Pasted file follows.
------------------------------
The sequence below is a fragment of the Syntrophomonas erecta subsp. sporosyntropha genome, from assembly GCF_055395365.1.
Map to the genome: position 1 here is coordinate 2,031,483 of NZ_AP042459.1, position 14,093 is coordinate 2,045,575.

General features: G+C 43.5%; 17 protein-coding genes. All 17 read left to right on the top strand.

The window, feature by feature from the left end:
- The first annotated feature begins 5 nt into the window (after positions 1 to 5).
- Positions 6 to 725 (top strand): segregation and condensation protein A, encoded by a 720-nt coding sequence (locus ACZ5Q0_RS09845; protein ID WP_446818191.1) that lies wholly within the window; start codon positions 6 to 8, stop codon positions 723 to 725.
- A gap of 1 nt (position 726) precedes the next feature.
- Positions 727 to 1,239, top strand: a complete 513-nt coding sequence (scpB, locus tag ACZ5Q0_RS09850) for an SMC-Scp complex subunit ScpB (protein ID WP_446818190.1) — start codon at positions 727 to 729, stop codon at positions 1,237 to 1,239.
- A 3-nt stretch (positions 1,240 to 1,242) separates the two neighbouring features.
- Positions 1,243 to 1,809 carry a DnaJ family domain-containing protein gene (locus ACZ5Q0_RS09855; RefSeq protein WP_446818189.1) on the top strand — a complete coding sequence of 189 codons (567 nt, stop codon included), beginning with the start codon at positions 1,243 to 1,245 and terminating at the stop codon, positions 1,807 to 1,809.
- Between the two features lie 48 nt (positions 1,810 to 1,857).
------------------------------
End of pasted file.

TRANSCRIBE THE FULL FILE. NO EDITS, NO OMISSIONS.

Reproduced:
The sequence below is a fragment of the Syntrophomonas erecta subsp. sporosyntropha genome, from assembly GCF_055395365.1.
Map to the genome: position 1 here is coordinate 2,031,483 of NZ_AP042459.1, position 14,093 is coordinate 2,045,575.

General features: G+C 43.5%; 17 protein-coding genes. All 17 read left to right on the top strand.

The window, feature by feature from the left end:
- The first annotated feature begins 5 nt into the window (after positions 1 to 5).
- Positions 6 to 725 (top strand): segregation and condensation protein A, encoded by a 720-nt coding sequence (locus ACZ5Q0_RS09845; protein ID WP_446818191.1) that lies wholly within the window; start codon positions 6 to 8, stop codon positions 723 to 725.
- A gap of 1 nt (position 726) precedes the next feature.
- Positions 727 to 1,239, top strand: a complete 513-nt coding sequence (scpB, locus tag ACZ5Q0_RS09850) for an SMC-Scp complex subunit ScpB (protein ID WP_446818190.1) — start codon at positions 727 to 729, stop codon at positions 1,237 to 1,239.
- A 3-nt stretch (positions 1,240 to 1,242) separates the two neighbouring features.
- Positions 1,243 to 1,809 carry a DnaJ family domain-containing protein gene (locus ACZ5Q0_RS09855; RefSeq protein WP_446818189.1) on the top strand — a complete coding sequence of 189 codons (567 nt, stop codon included), beginning with the start codon at positions 1,243 to 1,245 and terminating at the stop codon, positions 1,807 to 1,809.
- Between the two features lie 48 nt (positions 1,810 to 1,857).